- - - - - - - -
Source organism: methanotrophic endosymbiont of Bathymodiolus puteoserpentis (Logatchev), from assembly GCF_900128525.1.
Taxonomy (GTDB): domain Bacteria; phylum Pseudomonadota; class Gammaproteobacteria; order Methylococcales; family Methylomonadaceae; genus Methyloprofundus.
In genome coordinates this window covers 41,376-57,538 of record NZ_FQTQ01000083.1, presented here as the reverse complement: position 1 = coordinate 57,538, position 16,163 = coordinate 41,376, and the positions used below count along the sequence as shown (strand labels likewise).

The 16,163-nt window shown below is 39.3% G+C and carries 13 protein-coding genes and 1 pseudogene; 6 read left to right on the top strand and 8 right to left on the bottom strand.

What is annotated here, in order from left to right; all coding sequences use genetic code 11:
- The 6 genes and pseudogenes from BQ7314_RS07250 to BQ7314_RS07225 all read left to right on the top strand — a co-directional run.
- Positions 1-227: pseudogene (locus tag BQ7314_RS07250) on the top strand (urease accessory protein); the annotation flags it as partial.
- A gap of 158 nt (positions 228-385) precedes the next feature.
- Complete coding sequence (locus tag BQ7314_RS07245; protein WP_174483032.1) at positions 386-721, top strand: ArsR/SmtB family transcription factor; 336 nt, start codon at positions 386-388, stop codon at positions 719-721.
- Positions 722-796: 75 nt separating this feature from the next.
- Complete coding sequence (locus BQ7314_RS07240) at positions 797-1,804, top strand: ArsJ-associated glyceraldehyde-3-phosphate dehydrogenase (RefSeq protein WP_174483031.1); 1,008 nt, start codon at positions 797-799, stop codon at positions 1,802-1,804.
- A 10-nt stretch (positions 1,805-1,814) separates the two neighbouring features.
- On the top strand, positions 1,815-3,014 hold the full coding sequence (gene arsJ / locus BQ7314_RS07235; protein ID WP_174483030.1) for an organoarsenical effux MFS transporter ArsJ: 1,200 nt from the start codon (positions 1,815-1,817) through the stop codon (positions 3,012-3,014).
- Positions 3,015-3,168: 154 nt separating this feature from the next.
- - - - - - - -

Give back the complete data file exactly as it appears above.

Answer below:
Source organism: methanotrophic endosymbiont of Bathymodiolus puteoserpentis (Logatchev), from assembly GCF_900128525.1.
Taxonomy (GTDB): domain Bacteria; phylum Pseudomonadota; class Gammaproteobacteria; order Methylococcales; family Methylomonadaceae; genus Methyloprofundus.
In genome coordinates this window covers 41,376-57,538 of record NZ_FQTQ01000083.1, presented here as the reverse complement: position 1 = coordinate 57,538, position 16,163 = coordinate 41,376, and the positions used below count along the sequence as shown (strand labels likewise).

The 16,163-nt window shown below is 39.3% G+C and carries 13 protein-coding genes and 1 pseudogene; 6 read left to right on the top strand and 8 right to left on the bottom strand.

What is annotated here, in order from left to right; all coding sequences use genetic code 11:
- The 6 genes and pseudogenes from BQ7314_RS07250 to BQ7314_RS07225 all read left to right on the top strand — a co-directional run.
- Positions 1-227: pseudogene (locus tag BQ7314_RS07250) on the top strand (urease accessory protein); the annotation flags it as partial.
- A gap of 158 nt (positions 228-385) precedes the next feature.
- Complete coding sequence (locus tag BQ7314_RS07245; protein WP_174483032.1) at positions 386-721, top strand: ArsR/SmtB family transcription factor; 336 nt, start codon at positions 386-388, stop codon at positions 719-721.
- Positions 722-796: 75 nt separating this feature from the next.
- Complete coding sequence (locus BQ7314_RS07240) at positions 797-1,804, top strand: ArsJ-associated glyceraldehyde-3-phosphate dehydrogenase (RefSeq protein WP_174483031.1); 1,008 nt, start codon at positions 797-799, stop codon at positions 1,802-1,804.
- A 10-nt stretch (positions 1,805-1,814) separates the two neighbouring features.
- On the top strand, positions 1,815-3,014 hold the full coding sequence (gene arsJ / locus BQ7314_RS07235; protein ID WP_174483030.1) for an organoarsenical effux MFS transporter ArsJ: 1,200 nt from the start codon (positions 1,815-1,817) through the stop codon (positions 3,012-3,014).
- Positions 3,015-3,168: 154 nt separating this feature from the next.